Right before the COVID-19 crisis, Guadalupe Quinones, a junior at Northside College Prep High School in Chicago, was gearing up for the college application process. She was meeting with her school counselor and figuring out which schools best fit her interest in biomedical sciences.
They were working on a list of colleges, and she was practicing for the SAT, the high-stakes test used in the college admissions process.
Then everything changed. When schools shut down in March to prevent the spread of the virus, many events key to preparing juniors for college, including summer enrichment programs and college visits, were canceled. The SAT and the ACT also were postponed.
“There’s been a lot of anxiety about what’s going to happen with the admissions process next year,” Guadalupe said, adding that without in-person contact with her counselors and teachers, she’s worried it will be extra hard to get advice in finding colleges and obtain letters of recommendation. “I just don’t think it’s going to be the same virtually,” she said.
Junior year is considered the most important in high school, when the college preparation kicks into high gear. Students not only take high-stake tests, but grades also play a key role.
But with so much up in the air, students heading into their last year in high school are unsure if and how this crisis might hurt them. They are confronting a world where they face many unanswered questions about what the college application and admissions process will look like in the fall or how best they can catch up. There are also concerns about rising juniors, who will head into a junior year with so much unknown.
“The junior year is most crucial because technically this is the last time that they have an opportunity to impact the transcript before college admissions,” said Andrea Stone, a junior and senior guidance counselor at Southland College Prep, a charter high school in south suburban Matteson.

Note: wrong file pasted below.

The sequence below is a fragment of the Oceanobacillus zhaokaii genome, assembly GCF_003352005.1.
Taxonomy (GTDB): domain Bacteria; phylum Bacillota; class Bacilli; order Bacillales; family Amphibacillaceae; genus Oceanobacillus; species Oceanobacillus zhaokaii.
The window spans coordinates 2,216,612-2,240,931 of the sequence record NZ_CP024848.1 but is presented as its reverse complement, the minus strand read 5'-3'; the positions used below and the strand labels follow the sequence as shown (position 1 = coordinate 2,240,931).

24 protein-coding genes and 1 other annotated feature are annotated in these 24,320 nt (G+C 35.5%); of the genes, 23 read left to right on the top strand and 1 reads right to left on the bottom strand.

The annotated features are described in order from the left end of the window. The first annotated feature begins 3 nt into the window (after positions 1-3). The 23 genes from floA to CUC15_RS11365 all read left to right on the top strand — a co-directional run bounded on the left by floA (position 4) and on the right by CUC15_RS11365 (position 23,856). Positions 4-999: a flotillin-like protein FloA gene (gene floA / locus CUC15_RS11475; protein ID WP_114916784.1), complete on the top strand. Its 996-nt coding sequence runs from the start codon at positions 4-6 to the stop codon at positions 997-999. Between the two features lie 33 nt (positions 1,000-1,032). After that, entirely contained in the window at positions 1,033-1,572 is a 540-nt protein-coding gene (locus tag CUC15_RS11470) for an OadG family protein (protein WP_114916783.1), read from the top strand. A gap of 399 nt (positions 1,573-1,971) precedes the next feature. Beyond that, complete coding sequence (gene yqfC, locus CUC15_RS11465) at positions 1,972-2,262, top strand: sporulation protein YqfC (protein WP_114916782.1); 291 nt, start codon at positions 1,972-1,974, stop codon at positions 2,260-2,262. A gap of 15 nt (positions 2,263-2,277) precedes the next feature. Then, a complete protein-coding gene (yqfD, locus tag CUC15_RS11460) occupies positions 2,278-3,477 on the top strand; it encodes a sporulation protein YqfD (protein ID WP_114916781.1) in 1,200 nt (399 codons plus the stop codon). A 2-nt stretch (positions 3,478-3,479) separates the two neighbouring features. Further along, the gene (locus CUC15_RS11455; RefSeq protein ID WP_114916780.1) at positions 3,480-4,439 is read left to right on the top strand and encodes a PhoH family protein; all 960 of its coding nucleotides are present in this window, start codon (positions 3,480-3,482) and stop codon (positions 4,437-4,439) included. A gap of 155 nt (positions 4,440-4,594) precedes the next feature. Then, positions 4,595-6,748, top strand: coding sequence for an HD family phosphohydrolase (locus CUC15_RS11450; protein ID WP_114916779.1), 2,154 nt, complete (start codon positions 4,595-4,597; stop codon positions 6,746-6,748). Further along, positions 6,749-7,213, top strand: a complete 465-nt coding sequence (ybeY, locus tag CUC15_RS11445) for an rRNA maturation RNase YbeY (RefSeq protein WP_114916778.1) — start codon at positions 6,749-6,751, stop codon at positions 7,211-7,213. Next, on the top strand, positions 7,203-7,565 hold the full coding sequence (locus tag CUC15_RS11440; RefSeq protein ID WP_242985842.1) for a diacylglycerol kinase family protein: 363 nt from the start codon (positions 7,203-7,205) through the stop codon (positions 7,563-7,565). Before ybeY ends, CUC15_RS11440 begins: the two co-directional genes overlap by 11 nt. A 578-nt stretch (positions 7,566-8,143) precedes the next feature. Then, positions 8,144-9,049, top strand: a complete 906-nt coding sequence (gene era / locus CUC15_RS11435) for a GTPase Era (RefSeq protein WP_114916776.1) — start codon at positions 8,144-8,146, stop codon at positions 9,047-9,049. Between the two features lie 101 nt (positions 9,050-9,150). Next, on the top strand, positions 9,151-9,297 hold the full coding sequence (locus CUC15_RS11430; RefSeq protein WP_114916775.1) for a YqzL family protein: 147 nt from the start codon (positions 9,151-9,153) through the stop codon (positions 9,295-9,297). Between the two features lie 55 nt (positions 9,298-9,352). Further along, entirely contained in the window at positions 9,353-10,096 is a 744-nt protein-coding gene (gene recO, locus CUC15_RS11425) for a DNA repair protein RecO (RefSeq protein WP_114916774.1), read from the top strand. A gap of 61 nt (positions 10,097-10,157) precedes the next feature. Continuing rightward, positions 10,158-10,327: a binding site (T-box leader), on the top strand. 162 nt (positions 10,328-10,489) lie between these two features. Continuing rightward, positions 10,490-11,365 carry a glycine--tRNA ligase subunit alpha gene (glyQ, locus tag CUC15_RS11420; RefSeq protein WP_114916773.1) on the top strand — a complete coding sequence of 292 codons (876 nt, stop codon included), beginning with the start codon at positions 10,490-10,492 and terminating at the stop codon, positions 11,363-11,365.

Some juniors have used this time to lift their grades in areas where they struggled. Most schools are following state guidance that says student assignments during the closure should only count if they improve a student’s grade. But many are having a hard time re-engaging, meeting with their counselors remotely and studying for the SAT tests on their own. The state plans to offer the test in the fall for all students who were scheduled to take it in April.
“All of that hard work that they did, and all of that building and all of that momentum, has been broken,” Stone said. “Now they have to start over.”
But it’s not just about the academics. Many students have lost a loved one during this pandemic. “We have juniors who have lost a grandmother, who have lost a cousin, might have lost a father, might have lost a brother,” Stone said.
She and other counselors try to be mindful of that and meet juniors where they are emotionally.
“The reality is that we are working with students that are burned out, that are very stressed,” said Gabriela Garcia, a school counselor at Cristo Rey Jesuit High School, a Catholic high school in the Pilsen neighborhood.
Some students have to take care of siblings or take on jobs to help support their family.
“Stressed brains can’t learn,” Garcia said. “We prioritize their well being over a high academic achievement right now, because that’s unrealistic for so many people.”
The school is planning a remote college boot camp over the summer to help juniors get caught up on college prep work.
“Not thinking about college right now”
In other parts of the city where COVID-19 has hit especially hard, some students “are not thinking about college right now,” said Andrea Barron. She is a post-secondary coordinator at Farragut Career Academy on the Southwest side. Barron was hired through Enlace Chicago, a community organization in Little Village.
“You have those high-achieving students that are thinking about it, and you know that are going to overcome, and we have these other students who are not really seeing past this school year,” she said.
Barron was based at Farragut before schools shut down to provide support to other school counselors. She’s been trying to reach out to juniors, but she can’t access Chicago Public Schools student information while she is not at Farragut.
At the same time that juniors are facing great uncertainty, many colleges and universities are also figuring out their admissions plans for next year.
At the University of Illinois, they are reminding students there is still time to get on track.
“Things are just postponed,” said Andy Borst, the director of undergraduate admissions at the University of Illinois at Urbana-Champaign. “They will still likely happen.”
His school will be looking at the different grade scales high schools have begun using during the pandemic so admissions officers can evaluate spring grades. U of I is also waiting to see if the SAT can go ahead in the fall as planned.
For now, students need to wait patiently, Borst said.
“Thinking about what college is going to be for our current juniors … and seniors — it’s nothing but provoking anxiety,” he added.
Borst said summer is a good time for rising seniors to start working on their college essays. But, most importantly, he said, they need to focus on their well being.